The following is a transcript of the Dec. 15, 2011, edition of the WaterWorld Weekly Newscast.
Hi, I'm Angela Godwin, digital media editor for WaterWorld magazine, bringing you this week's water and wastewater news headlines. Coming up...
• Colorado approves nation's toughest fracking rules
• Leaking water tank forces evacuation in NH
• Chicago water agency reaches settlement
• Bulgaria water utility penalized for overcharging
This week, the Colorado Oil and Gas Conservation Commission unanimously approved a new rule requiring drillers to disclose all the chemicals -- and their concentrations -- used in the hydraulic fracturing process.
The rule -- which is the toughest one yet in the United States -- came after some intense negotiations among stakeholders, many of whom had concerns that divulging 'trade secret' information would enable competitors to reverse-engineer their products.
As a compromise, the rule will require drillers to identify the chemicals and their concentrations but not specify which products they go into.
There will also be a new form requiring a company to attest -- under penalty of perjury -- that a chemical is proprietary.
Other highlights of the rule:
- The list of fracking fluid chemicals and concentrations must be filed within 60 days of the fracking job
- The list will be filed with FracFocus.org, a publicly accessible independent Internet database
- And background information on fracking must be sent to property owners near wells, including details on how to have a baseline well-water test done.
A leaking Rochester, NH, water tank this week prompted officials to evacuate residents and business within a quarter mile of the site.
Residents reported seeing 'gallons of water' leaking from the base of the cylindrical million-gallon-tank.
Concerned that the 70-foot tank might rupture led to the decision to evacuate.
Officials were able to drain the 25-year-old tank and are now inspecting it to find out what could have caused the breach.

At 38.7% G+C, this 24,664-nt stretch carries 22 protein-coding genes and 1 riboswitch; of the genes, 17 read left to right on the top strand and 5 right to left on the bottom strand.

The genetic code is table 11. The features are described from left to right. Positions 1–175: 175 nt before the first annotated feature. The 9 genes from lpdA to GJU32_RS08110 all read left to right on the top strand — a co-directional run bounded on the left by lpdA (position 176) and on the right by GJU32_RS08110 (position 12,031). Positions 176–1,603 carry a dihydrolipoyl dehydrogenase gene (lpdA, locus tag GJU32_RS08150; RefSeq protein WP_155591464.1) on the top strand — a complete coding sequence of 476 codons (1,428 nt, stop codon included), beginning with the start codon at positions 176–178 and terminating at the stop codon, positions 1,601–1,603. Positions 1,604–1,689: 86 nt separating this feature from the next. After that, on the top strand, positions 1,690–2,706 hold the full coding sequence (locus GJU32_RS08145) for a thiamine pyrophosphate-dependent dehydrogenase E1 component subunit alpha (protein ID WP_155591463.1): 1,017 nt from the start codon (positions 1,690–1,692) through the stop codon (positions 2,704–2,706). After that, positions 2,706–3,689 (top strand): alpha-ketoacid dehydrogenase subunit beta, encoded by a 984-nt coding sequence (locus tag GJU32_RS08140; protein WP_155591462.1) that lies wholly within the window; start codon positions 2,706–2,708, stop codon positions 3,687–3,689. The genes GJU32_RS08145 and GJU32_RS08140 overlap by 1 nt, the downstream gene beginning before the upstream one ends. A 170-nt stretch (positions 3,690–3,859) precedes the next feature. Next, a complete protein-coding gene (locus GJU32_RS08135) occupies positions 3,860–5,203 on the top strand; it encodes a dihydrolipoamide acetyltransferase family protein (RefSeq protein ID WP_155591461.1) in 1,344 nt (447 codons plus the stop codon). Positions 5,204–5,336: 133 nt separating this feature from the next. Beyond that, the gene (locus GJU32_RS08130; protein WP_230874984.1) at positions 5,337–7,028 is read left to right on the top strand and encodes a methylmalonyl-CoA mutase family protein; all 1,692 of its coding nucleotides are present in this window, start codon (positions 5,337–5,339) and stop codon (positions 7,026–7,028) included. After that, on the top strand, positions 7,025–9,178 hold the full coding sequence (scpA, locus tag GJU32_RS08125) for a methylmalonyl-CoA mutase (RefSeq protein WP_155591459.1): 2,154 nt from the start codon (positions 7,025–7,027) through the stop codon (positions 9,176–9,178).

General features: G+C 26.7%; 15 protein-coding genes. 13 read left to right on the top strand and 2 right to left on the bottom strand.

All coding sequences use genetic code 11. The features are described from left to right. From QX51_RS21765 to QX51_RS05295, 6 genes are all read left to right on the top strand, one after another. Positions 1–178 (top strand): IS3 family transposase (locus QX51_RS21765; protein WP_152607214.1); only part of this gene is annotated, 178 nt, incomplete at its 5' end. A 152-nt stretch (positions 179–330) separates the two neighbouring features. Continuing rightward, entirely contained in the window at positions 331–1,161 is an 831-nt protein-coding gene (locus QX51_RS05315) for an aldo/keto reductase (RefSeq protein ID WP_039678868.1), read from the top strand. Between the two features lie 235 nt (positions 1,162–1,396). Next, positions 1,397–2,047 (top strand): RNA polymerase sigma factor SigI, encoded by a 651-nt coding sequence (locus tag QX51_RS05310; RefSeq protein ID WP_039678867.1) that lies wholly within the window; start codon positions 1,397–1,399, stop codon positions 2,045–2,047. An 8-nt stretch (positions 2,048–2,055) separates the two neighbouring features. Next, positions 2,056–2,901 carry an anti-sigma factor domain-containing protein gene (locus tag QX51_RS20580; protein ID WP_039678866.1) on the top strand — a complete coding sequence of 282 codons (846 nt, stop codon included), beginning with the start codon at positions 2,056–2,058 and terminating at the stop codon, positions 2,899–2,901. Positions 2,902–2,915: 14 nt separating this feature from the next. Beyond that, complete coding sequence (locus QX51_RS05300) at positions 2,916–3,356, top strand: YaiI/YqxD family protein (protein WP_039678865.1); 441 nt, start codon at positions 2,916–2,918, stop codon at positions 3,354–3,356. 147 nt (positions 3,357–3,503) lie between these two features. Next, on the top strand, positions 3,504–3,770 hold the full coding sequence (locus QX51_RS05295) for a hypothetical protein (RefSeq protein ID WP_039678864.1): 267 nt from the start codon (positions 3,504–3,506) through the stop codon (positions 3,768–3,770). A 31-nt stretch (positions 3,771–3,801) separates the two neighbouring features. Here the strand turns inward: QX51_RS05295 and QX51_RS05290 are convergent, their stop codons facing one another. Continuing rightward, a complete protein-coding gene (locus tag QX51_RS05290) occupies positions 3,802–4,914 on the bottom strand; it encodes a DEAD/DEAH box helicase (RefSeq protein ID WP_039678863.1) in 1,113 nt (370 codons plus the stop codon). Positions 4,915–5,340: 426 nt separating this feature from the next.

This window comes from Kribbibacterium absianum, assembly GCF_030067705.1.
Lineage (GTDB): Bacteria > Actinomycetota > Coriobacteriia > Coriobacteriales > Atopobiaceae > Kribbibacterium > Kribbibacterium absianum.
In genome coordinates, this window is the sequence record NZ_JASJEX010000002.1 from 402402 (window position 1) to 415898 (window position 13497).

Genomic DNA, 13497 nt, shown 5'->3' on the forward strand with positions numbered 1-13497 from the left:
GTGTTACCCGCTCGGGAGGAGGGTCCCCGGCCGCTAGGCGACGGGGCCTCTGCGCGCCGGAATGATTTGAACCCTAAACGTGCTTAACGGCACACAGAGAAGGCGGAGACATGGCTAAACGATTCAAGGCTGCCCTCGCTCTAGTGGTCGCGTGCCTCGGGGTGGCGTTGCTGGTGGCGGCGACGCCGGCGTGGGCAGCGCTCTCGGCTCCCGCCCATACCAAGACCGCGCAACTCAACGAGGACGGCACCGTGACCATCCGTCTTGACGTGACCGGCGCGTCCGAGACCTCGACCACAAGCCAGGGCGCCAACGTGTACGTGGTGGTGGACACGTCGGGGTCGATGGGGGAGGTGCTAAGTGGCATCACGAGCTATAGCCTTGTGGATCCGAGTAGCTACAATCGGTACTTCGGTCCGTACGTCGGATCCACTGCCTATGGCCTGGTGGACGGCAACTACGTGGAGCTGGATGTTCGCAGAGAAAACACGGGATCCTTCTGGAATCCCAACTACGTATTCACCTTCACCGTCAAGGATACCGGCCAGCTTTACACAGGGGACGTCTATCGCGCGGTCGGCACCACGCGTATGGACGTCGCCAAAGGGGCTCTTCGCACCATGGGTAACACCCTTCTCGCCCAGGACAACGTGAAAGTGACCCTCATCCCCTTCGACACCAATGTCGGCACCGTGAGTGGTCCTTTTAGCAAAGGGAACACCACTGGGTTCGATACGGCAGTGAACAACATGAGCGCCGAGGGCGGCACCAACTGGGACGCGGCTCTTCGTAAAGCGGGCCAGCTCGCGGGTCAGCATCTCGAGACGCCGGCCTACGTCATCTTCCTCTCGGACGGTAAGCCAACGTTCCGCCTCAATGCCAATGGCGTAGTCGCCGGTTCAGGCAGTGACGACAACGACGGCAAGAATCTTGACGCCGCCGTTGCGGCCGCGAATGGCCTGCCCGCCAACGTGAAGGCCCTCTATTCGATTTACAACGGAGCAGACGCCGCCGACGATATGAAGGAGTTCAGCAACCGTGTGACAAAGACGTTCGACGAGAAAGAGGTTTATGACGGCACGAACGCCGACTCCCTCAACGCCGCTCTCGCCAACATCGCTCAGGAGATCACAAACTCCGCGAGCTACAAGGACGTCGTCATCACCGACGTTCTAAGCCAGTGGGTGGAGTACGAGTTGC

The Metropolitan Water Reclamation District of Greater Chicago has entered into a settlement with the U.S. EPA and the state of Illinois resolving allegations that the water agency has been violating the Clean Water Act by not properly treating sewage and wastewater.
Under the settlement, MWRD, which manages nearly 900 square miles of waterways in the Chicago-area, will work to complete a tunnel and reservoir plan to increase its capacity to handle wet weather events and address CSOs. They will also be required to implement a green infrastructure program to reduce stormwater runoff.
The water agency has also agreed to pay a civil penalty of $675,000.
In international news...
Sofiyska Voda, the water utility serving Bulgaria's capital city of Sofia, is being accused of overcharging some of its wastewater customers.
A routine investigation found that the water utility overcharged bank offices, having used the water treatment tariff intended for industrial enterprises.
Bulgaria's State Commission for Energy and Water Regulation issued a "statement of administrative offence" against the water agency for 200,000 Bulgarian lev, the equivalent of $135,000 US dollars.
Sofiyska Voda has filed an objection to the order.
For WaterWorld magazine, I'm Angela Godwin. Thanks for watching.